les Davey de France

Alan and Pat live and work in Bordeaux. Alan is a pastor and Pat was a nurse. Now we work with UFM worldwide. Read on! (If you'd like to know what took us to Bordeaux, then start with the archives from September 2004)

Friday, December 31, 2010

No buses or trams after 9 tonight

A bit rough in a city where parking in town is extremely difficult and where people depend heavily on public transport. It will hit our Chinese group who have a New Year meal planned. It probably won't affect the church gathering this evening because the people who would normally come by public transport are the students (on holiday) and the Chinese (see above). Read about it here.

Thursday, December 30, 2010

Work on the building continued

aided by some visiting Brazilian students
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Work on the building continued

Laying a new floor, hacking plaster off a very damp wall and cleaning off a staircase with a grinding disk.

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Work on the building continued

removing parts of a floor.

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Work on the building continued

Putting up a partition

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Mark's Gospel, Max Maclean

Watch here.

Minuit Chrétien, gros cuivres de Knoxville Symphony Orchestra

Wednesday, December 29, 2010

Some more photos of the work at the church

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The big stone wall is starting to look quite good

but will the electrics, the partitions, the drainage, the plumbing and so on be done in time for 15 January ?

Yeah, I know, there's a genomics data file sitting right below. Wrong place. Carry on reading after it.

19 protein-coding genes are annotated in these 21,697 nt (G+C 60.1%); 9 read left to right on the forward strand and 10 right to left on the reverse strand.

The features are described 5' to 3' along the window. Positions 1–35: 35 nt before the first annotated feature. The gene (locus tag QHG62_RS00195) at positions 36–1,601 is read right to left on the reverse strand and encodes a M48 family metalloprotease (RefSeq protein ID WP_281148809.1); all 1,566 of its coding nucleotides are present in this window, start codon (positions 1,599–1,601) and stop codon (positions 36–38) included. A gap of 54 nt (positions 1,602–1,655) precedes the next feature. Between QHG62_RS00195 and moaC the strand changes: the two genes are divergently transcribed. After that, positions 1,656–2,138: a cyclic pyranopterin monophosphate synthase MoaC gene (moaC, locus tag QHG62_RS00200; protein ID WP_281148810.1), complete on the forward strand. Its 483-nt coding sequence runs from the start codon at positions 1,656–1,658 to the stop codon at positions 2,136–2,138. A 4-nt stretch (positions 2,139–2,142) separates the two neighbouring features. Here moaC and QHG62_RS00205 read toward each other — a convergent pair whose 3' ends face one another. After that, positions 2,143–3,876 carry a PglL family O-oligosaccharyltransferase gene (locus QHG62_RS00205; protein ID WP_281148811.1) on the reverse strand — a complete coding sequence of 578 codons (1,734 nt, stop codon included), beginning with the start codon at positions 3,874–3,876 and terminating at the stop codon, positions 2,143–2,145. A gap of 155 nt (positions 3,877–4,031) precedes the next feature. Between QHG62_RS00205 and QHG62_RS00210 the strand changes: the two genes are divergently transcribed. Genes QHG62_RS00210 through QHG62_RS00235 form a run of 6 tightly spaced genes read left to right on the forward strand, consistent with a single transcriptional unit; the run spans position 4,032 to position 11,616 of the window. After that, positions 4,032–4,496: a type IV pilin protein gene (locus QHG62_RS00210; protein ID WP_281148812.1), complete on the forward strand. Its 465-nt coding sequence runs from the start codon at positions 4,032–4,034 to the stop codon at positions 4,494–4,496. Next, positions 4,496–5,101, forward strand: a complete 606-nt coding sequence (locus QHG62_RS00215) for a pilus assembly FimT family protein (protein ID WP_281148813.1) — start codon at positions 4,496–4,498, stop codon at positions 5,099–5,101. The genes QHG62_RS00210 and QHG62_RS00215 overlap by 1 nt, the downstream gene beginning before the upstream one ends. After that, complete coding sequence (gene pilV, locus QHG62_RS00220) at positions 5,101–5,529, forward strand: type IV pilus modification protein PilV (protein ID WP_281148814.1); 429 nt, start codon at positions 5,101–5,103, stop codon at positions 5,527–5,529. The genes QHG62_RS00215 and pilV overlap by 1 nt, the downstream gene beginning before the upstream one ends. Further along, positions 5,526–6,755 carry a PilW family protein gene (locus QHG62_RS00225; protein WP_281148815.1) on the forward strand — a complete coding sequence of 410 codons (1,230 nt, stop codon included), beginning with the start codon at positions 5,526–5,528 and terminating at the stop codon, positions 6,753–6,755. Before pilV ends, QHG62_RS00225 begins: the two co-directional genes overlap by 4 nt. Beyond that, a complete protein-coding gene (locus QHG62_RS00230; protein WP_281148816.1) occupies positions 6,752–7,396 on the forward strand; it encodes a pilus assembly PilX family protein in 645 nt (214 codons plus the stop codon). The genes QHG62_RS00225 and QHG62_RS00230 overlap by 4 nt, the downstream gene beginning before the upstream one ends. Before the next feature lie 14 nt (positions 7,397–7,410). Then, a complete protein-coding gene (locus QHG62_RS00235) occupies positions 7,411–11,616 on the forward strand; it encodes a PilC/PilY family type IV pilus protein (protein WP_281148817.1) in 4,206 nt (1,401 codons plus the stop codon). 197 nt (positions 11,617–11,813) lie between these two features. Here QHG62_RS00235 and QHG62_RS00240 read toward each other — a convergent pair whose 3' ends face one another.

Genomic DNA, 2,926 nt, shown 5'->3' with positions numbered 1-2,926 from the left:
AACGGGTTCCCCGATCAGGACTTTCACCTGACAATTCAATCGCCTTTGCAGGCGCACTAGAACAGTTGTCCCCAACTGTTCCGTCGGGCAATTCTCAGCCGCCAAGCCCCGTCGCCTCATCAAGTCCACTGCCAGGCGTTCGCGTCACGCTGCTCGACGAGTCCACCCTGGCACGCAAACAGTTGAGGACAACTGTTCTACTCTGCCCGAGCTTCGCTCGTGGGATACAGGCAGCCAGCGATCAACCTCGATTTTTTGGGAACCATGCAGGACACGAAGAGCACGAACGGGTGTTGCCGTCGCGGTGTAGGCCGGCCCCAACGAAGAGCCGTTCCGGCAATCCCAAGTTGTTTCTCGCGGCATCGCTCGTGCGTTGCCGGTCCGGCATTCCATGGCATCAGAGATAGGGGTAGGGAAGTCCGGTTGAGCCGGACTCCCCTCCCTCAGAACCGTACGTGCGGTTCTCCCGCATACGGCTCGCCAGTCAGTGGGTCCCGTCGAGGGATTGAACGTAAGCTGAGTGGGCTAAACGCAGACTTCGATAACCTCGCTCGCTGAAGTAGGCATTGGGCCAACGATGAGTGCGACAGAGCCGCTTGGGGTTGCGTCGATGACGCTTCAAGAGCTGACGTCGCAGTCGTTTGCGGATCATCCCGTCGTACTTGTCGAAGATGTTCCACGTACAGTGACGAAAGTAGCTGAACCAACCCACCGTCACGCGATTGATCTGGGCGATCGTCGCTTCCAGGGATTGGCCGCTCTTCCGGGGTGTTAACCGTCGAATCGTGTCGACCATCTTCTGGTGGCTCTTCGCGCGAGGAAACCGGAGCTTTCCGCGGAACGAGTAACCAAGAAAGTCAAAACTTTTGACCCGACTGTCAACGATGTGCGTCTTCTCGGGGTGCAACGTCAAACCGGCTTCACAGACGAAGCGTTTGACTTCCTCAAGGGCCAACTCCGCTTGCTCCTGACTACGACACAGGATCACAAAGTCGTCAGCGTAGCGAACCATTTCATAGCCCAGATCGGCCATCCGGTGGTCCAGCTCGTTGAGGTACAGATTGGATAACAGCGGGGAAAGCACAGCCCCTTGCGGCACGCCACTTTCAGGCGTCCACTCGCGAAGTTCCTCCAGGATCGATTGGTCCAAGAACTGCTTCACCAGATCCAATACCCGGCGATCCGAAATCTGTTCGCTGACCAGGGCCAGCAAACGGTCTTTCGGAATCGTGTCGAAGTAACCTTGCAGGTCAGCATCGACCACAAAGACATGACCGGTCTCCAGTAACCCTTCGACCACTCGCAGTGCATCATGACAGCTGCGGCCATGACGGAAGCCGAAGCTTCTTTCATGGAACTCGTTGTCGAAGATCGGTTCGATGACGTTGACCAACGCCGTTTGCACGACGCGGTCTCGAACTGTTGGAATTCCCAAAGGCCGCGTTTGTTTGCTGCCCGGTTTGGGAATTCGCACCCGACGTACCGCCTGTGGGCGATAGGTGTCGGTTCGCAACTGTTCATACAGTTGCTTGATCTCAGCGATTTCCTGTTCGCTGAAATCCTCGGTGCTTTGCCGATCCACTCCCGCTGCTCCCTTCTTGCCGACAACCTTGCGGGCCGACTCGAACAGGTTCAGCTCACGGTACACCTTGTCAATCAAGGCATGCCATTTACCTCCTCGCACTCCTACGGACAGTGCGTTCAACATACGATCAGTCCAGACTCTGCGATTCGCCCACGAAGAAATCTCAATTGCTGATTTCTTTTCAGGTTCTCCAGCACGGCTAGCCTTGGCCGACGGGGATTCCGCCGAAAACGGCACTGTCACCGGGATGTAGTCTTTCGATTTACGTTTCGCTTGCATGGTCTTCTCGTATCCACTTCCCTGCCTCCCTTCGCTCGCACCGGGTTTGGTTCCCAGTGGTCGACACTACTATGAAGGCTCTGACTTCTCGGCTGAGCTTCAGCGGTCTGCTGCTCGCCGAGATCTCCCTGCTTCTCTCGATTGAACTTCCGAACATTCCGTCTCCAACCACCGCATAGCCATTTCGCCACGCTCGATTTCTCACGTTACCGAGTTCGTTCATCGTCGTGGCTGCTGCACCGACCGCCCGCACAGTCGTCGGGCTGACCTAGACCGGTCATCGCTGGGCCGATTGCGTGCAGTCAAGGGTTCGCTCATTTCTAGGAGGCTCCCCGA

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Monday, December 27, 2010

Boxing day

started with the journey to Blaye to preach. It's very cold here and on the way to the church there's a few underpasses where the sun don't shine. I felt the car slide a little but I don't think the family realised anything and we got there safe and sound to drop off the children before going on to Blaye. At Blaye I preached on the shepherds going to Bethlehem and we sang lots of Christmas songs. We were almost 20 people, which is a record for a Sunday morning that I've been there.

We got a message from the kids - could we go and eat with a family from the church, the kids wanted to spend time together, so we gladly went along and ate delicious fresh fish. There had been fewer folk in Cenon than in Blaye. Predictable what with all the folk that have travelled away for the holidays.

We got a message from some of the Chinese asking if there was an English service. We said yes, and so we met happily and thought of how God moved the heart of the Roman Emperor and sent people everywhere scuttling around so that the Saviour could be born at Bethlehem and we could be saved. So don't be afraid, rejoice.

The Chinese are very encouraged after about 70 people turned up for their Christmas Eve event. There have been around ten professions of faith this year so far. We plan to meet up soon to discuss how best to support the group, to encourage the converts and to integrate the group into the church / the churches.

Plagiarism, here's what I think

The Gospel Coalition appears to have finished its series on preachers and plagiarism. I said I'd tell you what I think. Here it comes.

Pish tush.

I'll explain. I think our dear, esteemed, illustrious and famous brothers are making a basic mistake. They confuse my Auntie Nellie with Delius Stein.

Delius Stein is a well-known author and television personality who publishes beautifully researched and wonderfully illustrated cookery books.

My Auntie Nellie is the busy mother of a hungry family.

Delius Stein and my Auntie Nellie met recently in the kitchen of our old neighbour, Annie Higginbotham. Annie was cooking her family's dinner and showed them her recipe for spicy fishcakes with pickled eggs. They hurriedly copied down the recipe.

Both went on to cook the same identical meal from the recipe they'd copied. Delius did it on television and published it in a cook book, unattributed. Auntie Nellie did it in her kitchen and fed it to her brood, unattributed.

Annie Higginbotham was outraged at Delius' plagiarism, but she was thrilled when Nellie told her how the  family had loved the meal

Pastors are not artists, producing beautifully crafted works of poetic charm. The Bible calls us shepherds (pastors means shepherds) and tells us to feed the flock. We're not Delius Stein. We're Auntie Nellie.